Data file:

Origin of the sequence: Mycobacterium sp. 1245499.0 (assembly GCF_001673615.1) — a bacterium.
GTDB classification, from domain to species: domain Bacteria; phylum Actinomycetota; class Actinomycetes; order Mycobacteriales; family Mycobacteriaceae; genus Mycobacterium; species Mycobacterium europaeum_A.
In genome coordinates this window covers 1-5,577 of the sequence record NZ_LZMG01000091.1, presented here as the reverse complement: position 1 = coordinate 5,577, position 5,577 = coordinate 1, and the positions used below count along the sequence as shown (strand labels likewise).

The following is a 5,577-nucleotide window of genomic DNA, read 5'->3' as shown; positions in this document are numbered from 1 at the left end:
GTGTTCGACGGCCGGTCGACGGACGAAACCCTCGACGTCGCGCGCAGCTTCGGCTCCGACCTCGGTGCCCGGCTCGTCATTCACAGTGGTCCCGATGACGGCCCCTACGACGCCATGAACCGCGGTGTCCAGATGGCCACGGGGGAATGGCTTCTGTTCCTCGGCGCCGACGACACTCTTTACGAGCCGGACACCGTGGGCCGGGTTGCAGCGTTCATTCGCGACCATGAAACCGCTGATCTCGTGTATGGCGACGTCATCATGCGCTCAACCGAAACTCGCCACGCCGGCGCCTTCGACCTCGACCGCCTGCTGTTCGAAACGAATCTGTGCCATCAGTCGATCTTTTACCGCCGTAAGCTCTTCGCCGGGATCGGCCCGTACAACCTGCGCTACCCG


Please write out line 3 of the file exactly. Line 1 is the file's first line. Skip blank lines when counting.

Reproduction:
In genome coordinates this window covers 1-5,577 of the sequence record NZ_LZMG01000091.1, presented here as the reverse complement: position 1 = coordinate 5,577, position 5,577 = coordinate 1, and the positions used below count along the sequence as shown (strand labels likewise).